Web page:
Review: Molten Sulfur Press – Making History

Making History
Making History is a collection of historically-based role-playing adventures, written by Tristan Zimmerman and published by Molten Sulfur Press.
By Aaron T. Huss

Learn more about Making History here
Back the Kickstarter here
Find other Molten Sulfur Press posts here

Making History is a collection of three historically-based adventures placed in three distinct periods and three completely different locations. Each one is powered by a unique set of mechanics that is inherently the same from one game to another. They are inherently the same because they use the same basic d10 resolution, but then the mechanics are further tailored toward that specific adventure. That means you can literally grab nothing but the adventure and a group of friends and play an entire game. Grab some dice, paper, and pencils too.

The three adventures within Making History cover multiple settings. The first adventure is a Scandinavian adventure set in the Viking Age where the characters hail from Normandy. The adventure includes pre-generated characters, a collection of NPCs, all the information a GM needs, and of course the mechanics used to run the adventure. These mechanics have an added sense of faith as a means of measuring the traditional Scandinavian beliefs against the Norman Christian beliefs (although religion is not the root of the adventure). The adventure itself is very straightforward with little room for altering its scope and is more of a game of social interaction and how you handle it. The direction the adventure takes is not as important as the interactions the PCs have with the NPCs.

The second adventure is a North American adventure set in the indigenous city of Cahokia. The adventure also includes pre-generated characters, NPCs, all the information, and mechanics similar in resolution to the first adventure, but with its own uniqueness to match the setting. The adventure is a combination of investigation and medieval politics (not like boring politics, but like societal politics). Due to the lack of available information related to the Cahokia society, much of this adventure is speculative fiction mixed with a bit of the fantastic. The adventure is more about finding clues and solving the case in an ages-old setting, like an investigator would nowadays. It’s an awkward combination, but it works.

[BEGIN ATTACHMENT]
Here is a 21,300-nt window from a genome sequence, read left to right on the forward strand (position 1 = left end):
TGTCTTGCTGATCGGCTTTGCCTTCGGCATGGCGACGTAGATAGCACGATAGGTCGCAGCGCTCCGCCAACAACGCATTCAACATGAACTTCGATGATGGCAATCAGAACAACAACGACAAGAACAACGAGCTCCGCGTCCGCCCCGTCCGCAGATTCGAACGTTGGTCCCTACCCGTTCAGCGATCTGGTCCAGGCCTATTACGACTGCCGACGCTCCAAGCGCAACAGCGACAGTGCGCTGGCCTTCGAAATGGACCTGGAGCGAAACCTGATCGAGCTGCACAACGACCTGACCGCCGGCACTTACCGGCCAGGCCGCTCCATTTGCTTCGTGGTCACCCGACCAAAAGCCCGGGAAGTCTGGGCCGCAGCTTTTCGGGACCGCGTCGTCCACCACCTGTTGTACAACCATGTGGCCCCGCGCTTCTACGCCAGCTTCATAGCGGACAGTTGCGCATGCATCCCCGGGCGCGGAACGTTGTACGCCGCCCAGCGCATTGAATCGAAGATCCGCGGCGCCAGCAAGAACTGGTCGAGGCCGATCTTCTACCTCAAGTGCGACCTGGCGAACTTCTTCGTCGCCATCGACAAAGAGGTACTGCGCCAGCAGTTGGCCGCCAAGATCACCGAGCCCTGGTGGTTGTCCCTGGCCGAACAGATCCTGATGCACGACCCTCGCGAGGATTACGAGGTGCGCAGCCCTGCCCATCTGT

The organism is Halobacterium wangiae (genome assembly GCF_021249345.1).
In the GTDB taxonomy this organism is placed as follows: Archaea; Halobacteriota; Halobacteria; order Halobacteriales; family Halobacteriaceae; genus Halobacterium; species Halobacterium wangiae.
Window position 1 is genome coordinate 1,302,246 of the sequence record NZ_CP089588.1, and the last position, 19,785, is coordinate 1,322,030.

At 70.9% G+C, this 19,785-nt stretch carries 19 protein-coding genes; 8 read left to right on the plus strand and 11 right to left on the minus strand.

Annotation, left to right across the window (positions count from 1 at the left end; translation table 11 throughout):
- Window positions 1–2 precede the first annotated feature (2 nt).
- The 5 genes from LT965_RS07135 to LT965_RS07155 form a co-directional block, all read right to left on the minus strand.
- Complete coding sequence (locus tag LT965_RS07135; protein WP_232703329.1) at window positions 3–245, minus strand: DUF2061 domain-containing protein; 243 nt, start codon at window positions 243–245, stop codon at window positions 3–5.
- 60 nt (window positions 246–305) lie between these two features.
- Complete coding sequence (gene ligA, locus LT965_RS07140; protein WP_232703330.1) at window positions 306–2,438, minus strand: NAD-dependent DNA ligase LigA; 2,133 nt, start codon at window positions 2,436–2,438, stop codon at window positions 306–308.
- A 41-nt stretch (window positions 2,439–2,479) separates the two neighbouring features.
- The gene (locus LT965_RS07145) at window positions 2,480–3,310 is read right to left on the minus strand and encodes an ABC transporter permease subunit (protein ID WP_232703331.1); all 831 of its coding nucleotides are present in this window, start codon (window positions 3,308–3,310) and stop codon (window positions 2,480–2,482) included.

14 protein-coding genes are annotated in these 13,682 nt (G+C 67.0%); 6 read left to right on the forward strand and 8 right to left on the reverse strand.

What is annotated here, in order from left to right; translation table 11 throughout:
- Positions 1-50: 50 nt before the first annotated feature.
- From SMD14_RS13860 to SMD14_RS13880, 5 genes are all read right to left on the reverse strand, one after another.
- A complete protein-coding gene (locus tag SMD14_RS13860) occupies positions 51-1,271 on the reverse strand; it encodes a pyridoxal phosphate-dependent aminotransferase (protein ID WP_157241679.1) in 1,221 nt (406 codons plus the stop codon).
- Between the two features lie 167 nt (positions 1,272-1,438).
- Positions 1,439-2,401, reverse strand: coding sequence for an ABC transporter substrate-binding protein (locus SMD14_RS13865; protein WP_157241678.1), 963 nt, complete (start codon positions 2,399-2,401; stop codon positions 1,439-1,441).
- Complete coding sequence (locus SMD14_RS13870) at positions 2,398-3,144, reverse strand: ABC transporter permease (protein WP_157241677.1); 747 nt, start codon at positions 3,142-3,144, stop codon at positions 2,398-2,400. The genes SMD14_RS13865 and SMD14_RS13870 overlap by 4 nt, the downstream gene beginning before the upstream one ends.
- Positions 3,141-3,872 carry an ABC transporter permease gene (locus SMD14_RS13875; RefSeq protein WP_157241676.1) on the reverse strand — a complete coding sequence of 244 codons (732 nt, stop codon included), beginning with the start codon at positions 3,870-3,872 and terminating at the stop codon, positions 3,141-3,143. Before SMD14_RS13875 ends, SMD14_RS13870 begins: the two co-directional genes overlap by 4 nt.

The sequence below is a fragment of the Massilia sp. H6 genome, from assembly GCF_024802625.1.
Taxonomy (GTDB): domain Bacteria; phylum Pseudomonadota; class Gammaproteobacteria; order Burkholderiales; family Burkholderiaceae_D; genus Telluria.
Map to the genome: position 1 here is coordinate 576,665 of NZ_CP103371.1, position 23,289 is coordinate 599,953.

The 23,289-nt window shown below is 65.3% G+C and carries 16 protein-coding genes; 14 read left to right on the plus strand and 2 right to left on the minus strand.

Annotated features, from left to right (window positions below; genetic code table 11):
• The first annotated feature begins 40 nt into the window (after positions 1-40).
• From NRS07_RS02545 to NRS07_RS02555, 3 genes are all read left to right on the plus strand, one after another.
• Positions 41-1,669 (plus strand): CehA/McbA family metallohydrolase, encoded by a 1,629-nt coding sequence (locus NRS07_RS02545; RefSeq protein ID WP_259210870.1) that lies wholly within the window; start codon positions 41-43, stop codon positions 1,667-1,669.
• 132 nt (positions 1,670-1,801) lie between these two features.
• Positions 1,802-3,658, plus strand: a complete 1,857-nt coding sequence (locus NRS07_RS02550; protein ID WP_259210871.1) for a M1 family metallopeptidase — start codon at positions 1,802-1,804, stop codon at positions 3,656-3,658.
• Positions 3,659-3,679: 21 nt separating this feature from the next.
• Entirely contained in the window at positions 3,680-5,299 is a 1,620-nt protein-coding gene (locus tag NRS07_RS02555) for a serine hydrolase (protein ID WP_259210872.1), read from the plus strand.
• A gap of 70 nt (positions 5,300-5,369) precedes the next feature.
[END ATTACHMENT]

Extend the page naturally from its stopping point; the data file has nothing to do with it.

The third adventure is set in modern times, but without a defined decade. It is effectively an action horror adventure with a bit of weird thrown in for flavor. This adventure is definitely the most flexible of them all as it is presented as a location like many horror adventures in other RPGs, allowing the PCs to explore the location and the orders of encounters, conflicts, and discoveries being based solely upon their decisions. It too contains pre-generated characters, NPCs, and everything the GM needs.

I love history; it is filled with natural elements of horror and action without many changes needed (as in, you don’t have to get all fantasy-like with history). People believed in so many horrific and fantastical things that all you need to do is capture those beliefs and exploit them. Making History does just that and even provides you the mechanics to play the adventures. All you need is this book and a d10 for everyone and you’re off and running. It’s quite the unique product and it looks great! I love it when publishers go off on a limb and try something different.

Share this post:

Related Posts

Leave a Comment